Sharing more lollies

Student Activity

On Monday, Sam, Sonny and Sylvia share some lollies they'd been given.
Sonny got half as many lollies as Sam, and Sylvia got a third as many lollies as Sam got.
They got the same number of lollies each day up to (and including) Friday.

  1. If Sonny got 9 lollies on Wednesday, how many lollies did Sylvia get on Thursday?
  2. Is the number of lollies that Sylvia got over Monday, Tuesday, Wednesday and Thursday, less than the number Sonny got for the days Thursday and Friday?
  3. How many days does it take for the number of lollies Sonny got, to be greater than the number Sam got on Friday?
Specific Learning Outcomes
Solve problems that involve halves and thirds
Used the terms greater than and less than in the solution of the problem
Description of Mathematics

In this problem students apply a range of strategies to solve fraction problems that involve one half and one third.

This is one of six problems: Lollies! and More Lollies (Level 1), Sharing Lollies and Sharing More Lollies (Level 2), Lollies, Lollies, Lollies (Level 3) and Still More Lollies (Level 4), which become more algebraic in their focus at each level.

Required Resource Materials
A bag of lollies to interest the students in the problem.

Copymaster of the problem (Māori)

Copymaster of the problem (English)

Activity

The Problem

On Monday, Sam, Sonny and Sylvia share some lollies they'd been given. Sonny got half as many lollies as Sam, and Sylvia got a third as many lollies as Sam got. They got the same number of lollies each day up to (and including) Friday.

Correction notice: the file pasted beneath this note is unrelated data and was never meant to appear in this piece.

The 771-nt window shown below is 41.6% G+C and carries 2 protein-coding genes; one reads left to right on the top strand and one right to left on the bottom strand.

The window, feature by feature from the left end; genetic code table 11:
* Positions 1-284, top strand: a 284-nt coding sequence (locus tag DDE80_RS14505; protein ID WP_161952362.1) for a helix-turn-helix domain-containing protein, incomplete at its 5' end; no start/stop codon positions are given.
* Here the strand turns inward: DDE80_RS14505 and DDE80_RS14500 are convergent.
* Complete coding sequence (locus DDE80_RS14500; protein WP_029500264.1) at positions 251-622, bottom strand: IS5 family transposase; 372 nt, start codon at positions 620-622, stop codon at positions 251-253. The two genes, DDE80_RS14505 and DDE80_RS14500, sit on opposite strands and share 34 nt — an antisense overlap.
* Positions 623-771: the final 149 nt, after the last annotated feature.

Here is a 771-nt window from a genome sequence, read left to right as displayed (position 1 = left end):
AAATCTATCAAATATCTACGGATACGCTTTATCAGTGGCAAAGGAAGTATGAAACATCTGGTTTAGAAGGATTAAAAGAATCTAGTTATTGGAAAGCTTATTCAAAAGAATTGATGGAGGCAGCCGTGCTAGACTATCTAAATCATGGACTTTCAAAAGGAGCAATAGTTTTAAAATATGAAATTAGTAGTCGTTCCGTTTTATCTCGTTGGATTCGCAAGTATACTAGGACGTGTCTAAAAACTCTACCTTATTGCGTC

1. If Sonny got 9 lollies on Wednesday, how many lollies did Sylvia get on Thursday?
  2. Is the number of lollies that Sylvia got over Monday, Tuesday, Wednesday and Thursday, less than the number Sonny got for the days Thursday and Friday?
  3. How many days does it take for the number of lollies Sonny got, to be greater than the number Sam got on Friday?

Lesson Sequence

  1. Pose the first part of the problem to the class.
  2. Ask some warm-up questions to get the students thinking about halves and thirds in the context of this problem.
    If Sam has 12 lollies how many does Sylvia have? Explain how you know.
    What about Sonny? 
  3. Discuss approaches they could use to solve the first part, and share solutions.
  4. As students work on rest of the problem in pairs, ask questions that focus on their choice of problem solving strategy and their understanding of fractions. 
    Can you tell me what you are doing?
    Why did you decide to solve the problem that way?
    What is a third? What is a half?
    How do you know when you have third?

    Which student would you like to be? Why?
  5. Share solutions to the problem. Discuss the different approaches used by the students. Highlight the use of greater than and less than in the discussion of the problem.

Other Contexts

Use objects that are of current interest with the class, for example, marbles, cards.

Solution

Sonny gets half as many lollies as Sam. So Sam gets twice as many lollies as Sonny. Sonny got 9 lollies, so Sam got 18.
Sylvia gets one third of Sam’s number. This is 6.
On any four days Sylvia will get 6 + 6 + 6 + 6 = 24. On any two days, Sonny will get 9 + 9 = 18. Since 24 > 18, then Sylvia gets more than Sonny. 
Sam got 18 lollies on Friday. Sonny gets 9 lollies a day. On two days Sonny gets 9 + 9 = 18 which equals the number of lollies that Sam got on Friday. Over three days, Sonny gets 27 lollies. Since 27 > 18, then it takes Sonny 3 days to get more lollies than Sam.

Attachments

Log in or register to create plans from your planning space that include this resource.